Source Contribution of Indoor Activities to Human PM Exposure

Speaker(s): 
Date: 
March 15, 2002 - 12:00pm
Location: 
Bldg. 90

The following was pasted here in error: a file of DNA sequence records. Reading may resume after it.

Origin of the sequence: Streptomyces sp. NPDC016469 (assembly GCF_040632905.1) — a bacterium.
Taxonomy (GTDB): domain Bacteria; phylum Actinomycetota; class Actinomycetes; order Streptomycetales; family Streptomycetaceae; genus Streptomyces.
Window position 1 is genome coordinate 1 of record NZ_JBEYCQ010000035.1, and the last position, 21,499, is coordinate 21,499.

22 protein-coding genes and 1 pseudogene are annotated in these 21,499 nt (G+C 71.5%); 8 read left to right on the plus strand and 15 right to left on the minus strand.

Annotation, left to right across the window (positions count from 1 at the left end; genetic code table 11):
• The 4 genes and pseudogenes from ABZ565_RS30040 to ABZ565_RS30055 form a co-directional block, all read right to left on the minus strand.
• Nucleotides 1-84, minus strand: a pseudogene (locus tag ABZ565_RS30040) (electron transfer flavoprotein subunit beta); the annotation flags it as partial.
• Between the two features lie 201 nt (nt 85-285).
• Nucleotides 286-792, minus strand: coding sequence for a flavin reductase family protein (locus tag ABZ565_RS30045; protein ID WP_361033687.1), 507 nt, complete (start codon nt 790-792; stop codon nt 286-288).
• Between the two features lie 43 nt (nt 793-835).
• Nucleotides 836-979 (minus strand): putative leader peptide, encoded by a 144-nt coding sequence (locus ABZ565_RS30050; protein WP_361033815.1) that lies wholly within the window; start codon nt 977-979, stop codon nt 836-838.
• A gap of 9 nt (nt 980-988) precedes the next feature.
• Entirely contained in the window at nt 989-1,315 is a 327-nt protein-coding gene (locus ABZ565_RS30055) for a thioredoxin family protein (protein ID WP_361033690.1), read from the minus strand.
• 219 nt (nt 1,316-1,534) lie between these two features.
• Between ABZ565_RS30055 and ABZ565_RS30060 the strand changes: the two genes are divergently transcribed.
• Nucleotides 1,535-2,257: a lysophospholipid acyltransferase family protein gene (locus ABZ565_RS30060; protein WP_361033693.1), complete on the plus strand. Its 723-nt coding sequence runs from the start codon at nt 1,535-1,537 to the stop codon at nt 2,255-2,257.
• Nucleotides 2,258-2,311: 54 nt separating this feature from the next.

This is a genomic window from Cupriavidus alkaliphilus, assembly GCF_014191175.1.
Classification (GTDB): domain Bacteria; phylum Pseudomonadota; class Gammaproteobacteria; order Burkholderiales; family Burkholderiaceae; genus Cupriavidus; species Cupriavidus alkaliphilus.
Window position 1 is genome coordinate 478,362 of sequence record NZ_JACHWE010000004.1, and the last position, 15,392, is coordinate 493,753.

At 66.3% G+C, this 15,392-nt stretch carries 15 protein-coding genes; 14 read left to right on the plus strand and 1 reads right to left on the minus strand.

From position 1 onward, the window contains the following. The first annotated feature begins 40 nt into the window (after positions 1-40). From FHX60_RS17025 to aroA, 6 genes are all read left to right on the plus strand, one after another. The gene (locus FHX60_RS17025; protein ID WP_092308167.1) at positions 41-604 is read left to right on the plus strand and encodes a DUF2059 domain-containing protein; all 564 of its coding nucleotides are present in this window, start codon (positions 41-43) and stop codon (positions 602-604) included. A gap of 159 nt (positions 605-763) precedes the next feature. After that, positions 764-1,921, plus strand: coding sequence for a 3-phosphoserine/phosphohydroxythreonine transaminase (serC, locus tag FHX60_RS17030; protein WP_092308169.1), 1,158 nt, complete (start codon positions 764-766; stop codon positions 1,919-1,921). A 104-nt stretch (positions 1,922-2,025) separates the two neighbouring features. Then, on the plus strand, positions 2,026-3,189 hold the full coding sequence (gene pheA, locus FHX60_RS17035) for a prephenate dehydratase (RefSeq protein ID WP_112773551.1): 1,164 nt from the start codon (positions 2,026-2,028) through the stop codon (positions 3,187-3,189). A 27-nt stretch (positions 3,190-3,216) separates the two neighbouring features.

Re-suspension of particulate matter (PM) from indoor activities could be a more important source of human exposure to PM than has been previously credited.  This seminar discusses a set of experiments and analyses designed to estimate the source contribution of indoor activities to human exposure.  We collected indoor, outdoor and personal PM measurements for 5 consecutive days in April 2000 using both real-time laser particle counters and integrated filter samples in a California home.  During the first three days, we performed a series of scripted activities.  The last two days represent more typical activity levels in the home.  We developed source strengths for each of the scripted activities from the particle counter data in accordance with the method outlined by Brauer et al. (JEAEE, 2000).  We also used the particle counter time series as inputs for an indoor-outdoor model derived from the mass balance equation to estimate the outdoor contribution to the indoor concentration.  The filter samples were analyzed for elemental ions using inductively coupled plasma with mass spectrometry (ICP-MS).  We input the resulting elemental source profiles into the Desert Research Institute's Chemical Mass Balance Receptor Model Version 8 (CMB8) to estimate the relative contributions of outdoor air and indoor activities to human exposure.  In the absence of other indoor sources, both the indoor-outdoor modeling and the CMB modeling results showed that during human activity periods nearly all the human exposure to PM5 is from the human activities.  On days with more typical activity levels, between 60 and 70 percent of the indoor PM5 was due to human activities.  The results of this preliminary study support further investigation to characterize human activities and their effect on human exposure to PM.

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